- Deficit under 3 percent limit for the first time in five years
- Strong rise in government revenues
- Debt rises to 73.5 percent of GDP
Figures released by Statistics Netherlands today show that Dutch government deficit amounted to 2.5 percent of GDP in 2013. This puts it below the European norm of 3 percent for the first time in five years. In 2012, the deficit still amounted to 4.1 percent. The government debt of the Netherlands rose by 2.2 percentage points in 2013, to 73.5 percent of GDP, well over the European limit of 60 percent.
Government deficit was over 9 billion euros lower in 2013 than in 2012. The substantial fall in the deficit amount was largely caused by a rise in income: government revenues rose by 7 billion euros to 285 billion euros
The deficit amount may still be adjusted, as no definite decision has been made concerning how the nationalisation of SNS REAAL Bank is to be booked. Statistics Netherlands always consults Eurostat, the statistical office of the European Union, in the case of extensive and complex transactions, to ensure that its applies the regulations correctly. This consultation is still in progress. The final outcome will be a slight upward effect of at most a few tenths of a percentage point on the deficit as a percentage of GDP.
Higher taxes and premiums, mostly as a result of government measures, accounted for 5.6 billion euros of the increase in revenues. More than half of this amount came from wage and income tax, including social security premiums. In addition, as a result of a rate increase revenues from insurance tax doubled to 2.3 billion euros. Energy tax also rose considerably in 2013. The tax and social premium burden was the highest since 1999, at 39.3 percent of GDP.
Government revenues were also pushed up by higher dividend payments by the Dutch Central Bank and ABN AMRO Bank in 2013, putting 1.4 billion euros more in government coffers. Revenues from natural gas rose by 0.5 billion euros to 15 billion euros, nearly the same amount as in record year 2008.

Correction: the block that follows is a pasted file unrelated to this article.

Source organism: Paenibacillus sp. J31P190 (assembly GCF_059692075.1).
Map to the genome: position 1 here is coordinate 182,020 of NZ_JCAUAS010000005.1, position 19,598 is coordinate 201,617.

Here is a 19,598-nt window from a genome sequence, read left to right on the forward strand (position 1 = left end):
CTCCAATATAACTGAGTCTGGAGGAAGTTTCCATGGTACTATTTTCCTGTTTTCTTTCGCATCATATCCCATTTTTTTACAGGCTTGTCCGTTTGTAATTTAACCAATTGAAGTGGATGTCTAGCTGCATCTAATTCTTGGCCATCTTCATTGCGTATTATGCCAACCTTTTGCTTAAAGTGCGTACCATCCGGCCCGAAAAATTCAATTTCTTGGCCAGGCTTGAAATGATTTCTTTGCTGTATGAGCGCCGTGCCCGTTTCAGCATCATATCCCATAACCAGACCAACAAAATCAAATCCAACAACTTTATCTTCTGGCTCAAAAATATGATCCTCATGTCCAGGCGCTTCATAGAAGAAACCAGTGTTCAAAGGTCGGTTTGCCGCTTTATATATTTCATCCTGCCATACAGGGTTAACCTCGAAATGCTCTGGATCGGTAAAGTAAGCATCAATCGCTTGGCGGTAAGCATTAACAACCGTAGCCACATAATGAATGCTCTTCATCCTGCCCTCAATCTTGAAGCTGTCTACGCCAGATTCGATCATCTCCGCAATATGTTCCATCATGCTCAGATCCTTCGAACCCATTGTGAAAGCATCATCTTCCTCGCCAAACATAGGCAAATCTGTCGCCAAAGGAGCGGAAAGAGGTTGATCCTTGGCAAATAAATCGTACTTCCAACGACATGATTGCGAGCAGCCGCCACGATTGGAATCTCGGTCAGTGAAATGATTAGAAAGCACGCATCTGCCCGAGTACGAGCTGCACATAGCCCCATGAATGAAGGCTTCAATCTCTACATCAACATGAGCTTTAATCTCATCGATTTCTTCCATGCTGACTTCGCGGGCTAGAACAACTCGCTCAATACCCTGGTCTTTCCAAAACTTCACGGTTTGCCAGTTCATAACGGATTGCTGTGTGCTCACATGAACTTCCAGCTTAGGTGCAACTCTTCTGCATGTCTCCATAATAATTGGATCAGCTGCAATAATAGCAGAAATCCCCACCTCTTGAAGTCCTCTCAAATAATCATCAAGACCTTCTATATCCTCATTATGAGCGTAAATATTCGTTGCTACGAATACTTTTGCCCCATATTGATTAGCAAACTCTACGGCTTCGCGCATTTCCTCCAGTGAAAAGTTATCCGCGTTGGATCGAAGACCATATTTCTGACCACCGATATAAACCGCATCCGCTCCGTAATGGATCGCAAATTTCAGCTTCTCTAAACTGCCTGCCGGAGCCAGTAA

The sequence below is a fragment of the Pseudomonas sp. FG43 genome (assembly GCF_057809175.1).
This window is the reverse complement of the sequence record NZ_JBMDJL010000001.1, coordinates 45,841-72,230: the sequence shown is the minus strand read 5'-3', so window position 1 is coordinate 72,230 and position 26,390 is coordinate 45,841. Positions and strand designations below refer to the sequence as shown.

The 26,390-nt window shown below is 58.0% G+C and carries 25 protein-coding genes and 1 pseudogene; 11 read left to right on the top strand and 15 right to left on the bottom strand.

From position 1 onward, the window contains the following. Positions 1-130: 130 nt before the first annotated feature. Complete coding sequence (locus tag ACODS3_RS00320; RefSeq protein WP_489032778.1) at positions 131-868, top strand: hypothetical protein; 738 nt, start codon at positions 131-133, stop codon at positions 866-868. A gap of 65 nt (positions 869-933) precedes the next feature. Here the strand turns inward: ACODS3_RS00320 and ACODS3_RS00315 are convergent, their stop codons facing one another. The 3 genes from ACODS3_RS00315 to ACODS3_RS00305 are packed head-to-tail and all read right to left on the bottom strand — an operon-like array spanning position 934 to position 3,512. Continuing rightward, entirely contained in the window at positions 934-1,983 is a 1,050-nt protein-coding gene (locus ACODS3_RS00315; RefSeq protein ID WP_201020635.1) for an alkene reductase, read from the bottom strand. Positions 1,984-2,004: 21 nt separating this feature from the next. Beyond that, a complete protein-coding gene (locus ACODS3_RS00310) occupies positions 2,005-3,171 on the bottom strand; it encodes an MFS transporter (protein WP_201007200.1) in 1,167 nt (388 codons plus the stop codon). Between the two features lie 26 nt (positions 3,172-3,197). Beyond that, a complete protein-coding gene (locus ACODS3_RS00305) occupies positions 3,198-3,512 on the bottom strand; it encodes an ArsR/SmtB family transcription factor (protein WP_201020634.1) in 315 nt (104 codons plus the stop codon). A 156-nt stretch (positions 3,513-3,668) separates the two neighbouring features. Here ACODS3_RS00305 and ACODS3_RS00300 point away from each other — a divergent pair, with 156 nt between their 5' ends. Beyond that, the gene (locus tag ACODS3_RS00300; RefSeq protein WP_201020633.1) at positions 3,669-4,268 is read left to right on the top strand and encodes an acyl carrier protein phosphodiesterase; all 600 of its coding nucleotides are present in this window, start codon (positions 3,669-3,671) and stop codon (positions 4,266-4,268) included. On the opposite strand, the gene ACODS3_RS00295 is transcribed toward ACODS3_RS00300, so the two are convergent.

Government spending fell by 2 billion euros. Spending has amounted to around 300 billion euros since 2010. The auctioning off of 4G telecom frequencies accounted for a one-off fall of 3.8 billion euros in government spending in 2013; in accordance with an international agreement, this is booked as negative spending. In addition the recent trend of lower spending on remuneration of government employees and lower investment continued. In spite of the higher debt, interest charges decreased further as a result of favourable refinancing.
Spending on social benefits continued to increase, rising by 3.4 billion euros in 2013. Unemployment benefits and state old-age pensions accounted for most of this increase. Government health care spending under the Exceptional Medical Expenses Act (AWBZ) and the Health Care Insurance Act, which had risen substantially in previous years, remained at around the same level as in 2012. One important reason for this was the higher policy excess introduced in 2013.
The government debt rose by 16 billion euros in 2013, to 443 billion euros. This increase is almost equal to the financing of the deficit. The nationalisation of SNS REAAL Bank resulted in an extra debt increase of more than 8 billion euros. On the one hand, this comprises a capital injection for SNS REAAL Bank that had to be financed; on the other hand, the government took over the bank’s real estate portfolio, including inherent debts.
Revenues from the sale of financial assets, such as part of the American mortgage portfolio taken over from ING Bank, reduced the debt. These revenues do not affect the deficit, but do bring in money which can be used to reduce the government debt. The introduction of obligatory treasury banking for local government at the end of 2013 also curbed the debt increase. Central government was able to use the money from local government for its own spending or repayment of debts.